Mean Streets (1973)

Before Casino, GoodFellas, Raging Bull and even Taxi Driver there was Mean Streets. Martin Scorsese’s first collaboration with Robert De Niro takes us to a darker side of the mafia’s favourite city, New York. We follow the lives of some young, up and coming gangsters learning how to rip people off and owe too much. The film is packed full of great shots and great music with each scene bursting with Scorsese’s creativity, creating an excellently specific feel. It may not be as polished as what you’ve come to expect from the famous director, but this only gives the film an uncanny charm.

Mean Streets (dir. Martin Scorsese, DOP Kent L. Wakeford)

The performances from Harvey Keitel and De Niro are exciting and emotional. You can see where so much of GoodFellas and Casino’s great dialogue got its beginnings in the comfortable and uncomfortable exchanges between the two leads. It’s no wonder De Niro went on to star as a young Vito Corleone in The Godfather Part II the following year! Maybe its retrospect speaking but I wish I’d given this movie a higher score. It’s an unforgettable adventure into 70s New York City and a great example of what a young director can achieve.

The Podfather Score: 6.25/10

– A.A


Boyz N the Hood (1991)

What do we think of nowadays when we imagine a ‘gang’? To today’s generation, ‘gangsters’ are the members of the ethnic and cultural minority of African American youth: armed with guns, cars and a resentment of the system that has done their people wrong. This is where John Singleton’s 1991 film takes us. Tre (Cuba Gooding Jr.) is the ‘good guy’ of his troubled group of friends in Crenshaw, L.A. The gang, which includes the acting debuts of Ice Cube and Morris Chestnut, have had their fair share of criminal incidents, some of whom celebrate their release from prison early in the story.

Boyz N the Hood (dir. John Singleton, DOP Charles E. Mills)

The film navigates us through their lives, the events of which switch between dodging persecution and being confronted by crime. Throughout these events, the film is brilliantly soundtracked by police sirens, screeching tires, helicopters and, of course, gun shots: surrounding the viewer with the ever ominous doom of South Central L.A. The moments where we are confronted with the destroyed innocence of the characters, most of whom we follow from childhood, leave a huge sense of injustice with viewers. The relationships Singleton is able to develop between parent and child, policeman and youth, girl and boy, often leave a more lasting effect than the violence itself. It’s the insight into the black community, however, that has the biggest impact once you’ve walked away.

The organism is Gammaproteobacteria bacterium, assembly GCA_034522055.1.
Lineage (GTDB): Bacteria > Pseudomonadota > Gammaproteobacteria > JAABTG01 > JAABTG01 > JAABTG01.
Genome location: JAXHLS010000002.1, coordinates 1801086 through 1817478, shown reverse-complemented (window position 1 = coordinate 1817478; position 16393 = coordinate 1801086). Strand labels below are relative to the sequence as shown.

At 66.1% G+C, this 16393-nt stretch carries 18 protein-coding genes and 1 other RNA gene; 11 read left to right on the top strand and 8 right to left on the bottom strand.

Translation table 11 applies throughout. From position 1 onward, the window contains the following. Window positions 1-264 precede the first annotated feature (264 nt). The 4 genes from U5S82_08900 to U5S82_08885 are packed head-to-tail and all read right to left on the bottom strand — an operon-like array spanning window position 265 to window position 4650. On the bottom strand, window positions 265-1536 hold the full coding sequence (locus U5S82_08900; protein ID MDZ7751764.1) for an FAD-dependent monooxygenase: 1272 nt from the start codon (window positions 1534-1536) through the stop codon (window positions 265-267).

In 112 minutes, Boyz N the Hood covers everything from racial issues, to the meaning of manhood, to women’s rights, to bloodshed – undoubtably defining it as a gangster film.

The Podfather Score: 8/10

– ML.D
(Marie-Laure Deramond)

The Godfather (1972)

The film that started it all, the inspiration for The Podfather and a significant entry in the careers of Al Pacino, Robert Duvall, James Caan and Marlon Brando himself. Francis Ford Copolla and Mario Puzo present to us how a favourite son turns from a war veteran to a mastermind mafia boss. Weaving in and out of memorable performances from all characters involved, The Godfather set new standards in feel, story, violence and character development for the gangster movie genre. Check out that Mise-en-scène!

The Godfather (dir. Francis Ford Coppola, DOP Gordon Willis)

Packed with memorable scenes from horse heads to toll booths, The Godfather is no doubt a journey fraught with disaster, revenge and heartbreak. All of which goes together to create a critically acclaimed masterpiece of cinema! Ever since movies have challenged it’s place with more flashy, exciting and violent affairs. However, none have tainted the respect we all have for this legendary film.

The Podfather Score: 9/10

– A.A